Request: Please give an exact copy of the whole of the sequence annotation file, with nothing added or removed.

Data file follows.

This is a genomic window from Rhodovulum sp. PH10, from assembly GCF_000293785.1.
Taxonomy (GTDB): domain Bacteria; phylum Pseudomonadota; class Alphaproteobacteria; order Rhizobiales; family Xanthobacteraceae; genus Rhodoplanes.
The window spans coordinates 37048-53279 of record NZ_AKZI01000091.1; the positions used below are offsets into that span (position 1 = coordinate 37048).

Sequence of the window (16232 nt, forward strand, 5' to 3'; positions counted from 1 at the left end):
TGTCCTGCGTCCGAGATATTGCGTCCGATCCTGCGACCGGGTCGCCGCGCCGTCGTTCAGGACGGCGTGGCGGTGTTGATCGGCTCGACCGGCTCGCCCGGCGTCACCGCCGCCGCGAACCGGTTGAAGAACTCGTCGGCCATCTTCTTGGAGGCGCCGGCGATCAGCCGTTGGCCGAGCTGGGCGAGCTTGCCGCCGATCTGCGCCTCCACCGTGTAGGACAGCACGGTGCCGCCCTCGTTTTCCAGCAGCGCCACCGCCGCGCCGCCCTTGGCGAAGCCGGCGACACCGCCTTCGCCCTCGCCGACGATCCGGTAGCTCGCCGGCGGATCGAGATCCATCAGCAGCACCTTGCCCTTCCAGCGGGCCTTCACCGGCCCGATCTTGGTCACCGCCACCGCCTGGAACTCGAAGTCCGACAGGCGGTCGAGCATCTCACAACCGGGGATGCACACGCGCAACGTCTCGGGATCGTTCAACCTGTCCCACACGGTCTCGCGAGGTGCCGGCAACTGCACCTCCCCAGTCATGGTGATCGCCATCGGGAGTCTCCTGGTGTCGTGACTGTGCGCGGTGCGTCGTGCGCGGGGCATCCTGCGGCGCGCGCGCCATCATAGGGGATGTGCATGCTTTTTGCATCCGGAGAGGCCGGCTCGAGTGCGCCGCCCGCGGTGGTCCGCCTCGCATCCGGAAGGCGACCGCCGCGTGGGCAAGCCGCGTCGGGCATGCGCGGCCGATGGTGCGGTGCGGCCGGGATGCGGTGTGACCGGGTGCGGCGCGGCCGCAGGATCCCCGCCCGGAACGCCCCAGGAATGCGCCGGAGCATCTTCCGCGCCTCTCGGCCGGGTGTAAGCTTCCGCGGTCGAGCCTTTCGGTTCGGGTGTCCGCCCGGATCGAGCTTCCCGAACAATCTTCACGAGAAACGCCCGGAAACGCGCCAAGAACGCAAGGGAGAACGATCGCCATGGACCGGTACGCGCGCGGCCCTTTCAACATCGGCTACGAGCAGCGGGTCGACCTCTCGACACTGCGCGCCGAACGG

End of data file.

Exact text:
This is a genomic window from Rhodovulum sp. PH10, from assembly GCF_000293785.1.
Taxonomy (GTDB): domain Bacteria; phylum Pseudomonadota; class Alphaproteobacteria; order Rhizobiales; family Xanthobacteraceae; genus Rhodoplanes.
The window spans coordinates 37048-53279 of record NZ_AKZI01000091.1; the positions used below are offsets into that span (position 1 = coordinate 37048).

Sequence of the window (16232 nt, forward strand, 5' to 3'; positions counted from 1 at the left end):
TGTCCTGCGTCCGAGATATTGCGTCCGATCCTGCGACCGGGTCGCCGCGCCGTCGTTCAGGACGGCGTGGCGGTGTTGATCGGCTCGACCGGCTCGCCCGGCGTCACCGCCGCCGCGAACCGGTTGAAGAACTCGTCGGCCATCTTCTTGGAGGCGCCGGCGATCAGCCGTTGGCCGAGCTGGGCGAGCTTGCCGCCGATCTGCGCCTCCACCGTGTAGGACAGCACGGTGCCGCCCTCGTTTTCCAGCAGCGCCACCGCCGCGCCGCCCTTGGCGAAGCCGGCGACACCGCCTTCGCCCTCGCCGACGATCCGGTAGCTCGCCGGCGGATCGAGATCCATCAGCAGCACCTTGCCCTTCCAGCGGGCCTTCACCGGCCCGATCTTGGTCACCGCCACCGCCTGGAACTCGAAGTCCGACAGGCGGTCGAGCATCTCACAACCGGGGATGCACACGCGCAACGTCTCGGGATCGTTCAACCTGTCCCACACGGTCTCGCGAGGTGCCGGCAACTGCACCTCCCCAGTCATGGTGATCGCCATCGGGAGTCTCCTGGTGTCGTGACTGTGCGCGGTGCGTCGTGCGCGGGGCATCCTGCGGCGCGCGCGCCATCATAGGGGATGTGCATGCTTTTTGCATCCGGAGAGGCCGGCTCGAGTGCGCCGCCCGCGGTGGTCCGCCTCGCATCCGGAAGGCGACCGCCGCGTGGGCAAGCCGCGTCGGGCATGCGCGGCCGATGGTGCGGTGCGGCCGGGATGCGGTGTGACCGGGTGCGGCGCGGCCGCAGGATCCCCGCCCGGAACGCCCCAGGAATGCGCCGGAGCATCTTCCGCGCCTCTCGGCCGGGTGTAAGCTTCCGCGGTCGAGCCTTTCGGTTCGGGTGTCCGCCCGGATCGAGCTTCCCGAACAATCTTCACGAGAAACGCCCGGAAACGCGCCAAGAACGCAAGGGAGAACGATCGCCATGGACCGGTACGCGCGCGGCCCTTTCAACATCGGCTACGAGCAGCGGGTCGACCTCTCGACACTGCGCGCCGAACGG